As shows like Netflix’s Maniac demonstrate, Hollywood is pushing the public closer to the idea that pharmacologically enhanced VR is going to provide people with the transcendent experience unavailable in our mundane existence. Even pop culture figures like Tom Delonge are going to great lengths to mainstream the existence of UFOs. Burning Man already has a cosmic temple to prep us for the new Cosmic AI God. Grimes has already written the first transhuman cyberpunk pop anthem. Science fiction films which posit the possibility of alien intelligence are a key component of this agenda. And Ellie Arroway was certainly among the most indelible characters of the modern era to illuminate the path.

Chilling Adventures of Sabrina: Season 1 (2018)

Hollywood has been presenting witchcraft in a breezy packaging with an attractive female lead at least since Elizabeth Montgomery famously portrayed Samantha Stephens in Bewitched. It’s a great way to sanitize a concept that has long been stigmatized in folklore and history. You know it’s an idea in which Hollywood is deeply invested because they keep repackaging it and selling it to you over and over as though it’s something totally new. Whether it’s Buffy the Vampire Slayer, Once Upon a Time or Charmed, Hollywood serves up variations on the theme every few years. While Samantha Stephens’ nose twinkle cast a spell on the American public for a respectable eight seasons, America’s most beloved teenage thaumaturge is arguably Sabrina Spellman. Beginning as a spinoff character from the Archie comics world of Riverdale High, Sabrina is a half-witch with dead parents who simultaneously tries to harness her power for good while keeping her necromantic pedigree on the down low. It’s an idea that would eventually make JK Rowling mountains of cash, but like most pop culture phenomena, the soil had already been tilled by some other archetype. In this case, it is quite likely Ms. Spellman. Never allowing a good property to go to waste, Hollywood’s deep state coterie over at Netflix have brought Sabrina back for a second time in the Chilling Adventures of Sabrina.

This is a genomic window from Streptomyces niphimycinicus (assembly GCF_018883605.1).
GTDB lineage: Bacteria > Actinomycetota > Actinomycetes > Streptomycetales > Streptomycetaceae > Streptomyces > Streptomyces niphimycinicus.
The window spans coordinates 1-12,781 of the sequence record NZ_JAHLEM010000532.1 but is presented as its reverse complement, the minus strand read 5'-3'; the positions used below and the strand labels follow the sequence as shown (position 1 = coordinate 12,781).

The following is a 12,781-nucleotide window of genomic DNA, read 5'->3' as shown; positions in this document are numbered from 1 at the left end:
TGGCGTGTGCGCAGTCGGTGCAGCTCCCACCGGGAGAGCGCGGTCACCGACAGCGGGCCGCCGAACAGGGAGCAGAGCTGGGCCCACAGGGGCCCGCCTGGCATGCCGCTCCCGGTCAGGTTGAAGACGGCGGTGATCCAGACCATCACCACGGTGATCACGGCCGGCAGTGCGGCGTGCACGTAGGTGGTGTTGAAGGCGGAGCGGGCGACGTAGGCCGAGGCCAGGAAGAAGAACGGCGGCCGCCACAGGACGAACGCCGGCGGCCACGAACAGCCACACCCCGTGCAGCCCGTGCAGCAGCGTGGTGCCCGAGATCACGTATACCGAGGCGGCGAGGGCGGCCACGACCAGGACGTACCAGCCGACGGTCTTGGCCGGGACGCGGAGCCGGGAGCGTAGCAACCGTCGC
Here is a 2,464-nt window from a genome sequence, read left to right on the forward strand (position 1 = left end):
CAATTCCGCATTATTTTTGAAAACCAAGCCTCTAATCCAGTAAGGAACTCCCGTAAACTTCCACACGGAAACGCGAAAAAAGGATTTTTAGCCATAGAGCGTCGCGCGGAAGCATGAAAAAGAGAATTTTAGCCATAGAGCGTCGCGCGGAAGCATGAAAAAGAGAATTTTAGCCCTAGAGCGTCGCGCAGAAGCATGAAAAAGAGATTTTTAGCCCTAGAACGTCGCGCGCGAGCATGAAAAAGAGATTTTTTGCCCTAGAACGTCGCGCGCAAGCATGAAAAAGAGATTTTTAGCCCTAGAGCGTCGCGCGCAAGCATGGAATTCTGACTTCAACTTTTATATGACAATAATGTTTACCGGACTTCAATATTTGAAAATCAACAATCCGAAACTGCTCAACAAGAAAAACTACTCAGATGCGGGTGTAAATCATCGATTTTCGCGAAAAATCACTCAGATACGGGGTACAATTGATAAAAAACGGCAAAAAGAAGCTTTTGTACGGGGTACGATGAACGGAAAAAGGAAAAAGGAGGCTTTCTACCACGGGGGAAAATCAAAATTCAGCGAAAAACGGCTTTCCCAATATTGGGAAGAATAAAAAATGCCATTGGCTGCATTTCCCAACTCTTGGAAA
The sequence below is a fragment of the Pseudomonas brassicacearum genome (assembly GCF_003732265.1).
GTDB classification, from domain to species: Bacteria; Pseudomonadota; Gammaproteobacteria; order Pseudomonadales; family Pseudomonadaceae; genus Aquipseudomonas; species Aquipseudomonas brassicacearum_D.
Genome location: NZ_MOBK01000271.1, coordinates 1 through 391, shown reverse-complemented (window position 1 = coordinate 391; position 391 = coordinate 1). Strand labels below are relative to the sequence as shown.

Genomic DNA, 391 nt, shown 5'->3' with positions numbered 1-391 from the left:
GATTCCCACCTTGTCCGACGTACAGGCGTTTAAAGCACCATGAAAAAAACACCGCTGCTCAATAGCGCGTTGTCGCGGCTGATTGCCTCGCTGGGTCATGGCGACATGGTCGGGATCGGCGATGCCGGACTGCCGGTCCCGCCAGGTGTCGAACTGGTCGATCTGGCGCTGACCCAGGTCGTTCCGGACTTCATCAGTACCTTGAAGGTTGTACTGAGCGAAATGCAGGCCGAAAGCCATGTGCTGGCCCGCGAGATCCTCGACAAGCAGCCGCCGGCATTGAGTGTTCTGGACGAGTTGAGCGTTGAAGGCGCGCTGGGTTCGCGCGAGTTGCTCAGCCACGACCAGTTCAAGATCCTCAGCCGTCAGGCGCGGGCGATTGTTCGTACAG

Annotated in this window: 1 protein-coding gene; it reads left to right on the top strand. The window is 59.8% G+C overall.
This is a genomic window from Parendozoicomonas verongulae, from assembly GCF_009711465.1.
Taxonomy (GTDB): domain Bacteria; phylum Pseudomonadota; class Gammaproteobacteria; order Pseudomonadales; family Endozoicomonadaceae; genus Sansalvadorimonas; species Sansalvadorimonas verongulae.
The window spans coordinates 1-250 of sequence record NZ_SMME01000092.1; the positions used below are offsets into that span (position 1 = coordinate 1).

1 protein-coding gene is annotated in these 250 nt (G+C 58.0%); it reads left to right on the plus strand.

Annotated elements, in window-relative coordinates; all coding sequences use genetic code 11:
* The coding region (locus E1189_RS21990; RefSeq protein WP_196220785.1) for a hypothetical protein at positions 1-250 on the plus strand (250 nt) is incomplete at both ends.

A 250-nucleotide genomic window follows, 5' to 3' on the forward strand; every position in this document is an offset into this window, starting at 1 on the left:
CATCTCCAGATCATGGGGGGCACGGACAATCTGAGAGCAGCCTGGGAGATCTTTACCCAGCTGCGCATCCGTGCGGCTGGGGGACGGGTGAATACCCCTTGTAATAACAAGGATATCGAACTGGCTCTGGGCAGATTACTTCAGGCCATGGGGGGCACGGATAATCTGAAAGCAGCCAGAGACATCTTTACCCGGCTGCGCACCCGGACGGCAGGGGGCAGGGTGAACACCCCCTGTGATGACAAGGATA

Though I am unfamiliar with the Melissa Joan Hart version of the show which ran from 1996 to 2002, it’s pretty obvious that this is a much darker take on the character and story. Like way, way darker. Honestly, if I had a daughter who was at the age for whom this show is presumably targeted, I’d feel a bit reticent to allow her to watch.

The series portrays the days leading up to Sabrina’s 16th birthday which also happens to be her Dark Baptism. This ceremony would officially initiate her into the Church of the Night and allow her to begin her studies at the Academy of Unseen Arts. The problem is that she’d be required to forsake her life as a normal teenager and follow the path of witchcraft for eternity. This includes ditching beta retard boyfriend, Harvey Kinkle, her annoying black SJW friend, Rosalind Sinclair, and her equally annoying non-binary friend, Susie Putnam. If this already sounds like the makings of another Hollywood SJW shit sandwich, you’d be correct. It’s not pure cringe, but when it goes there, it’s pretty bad.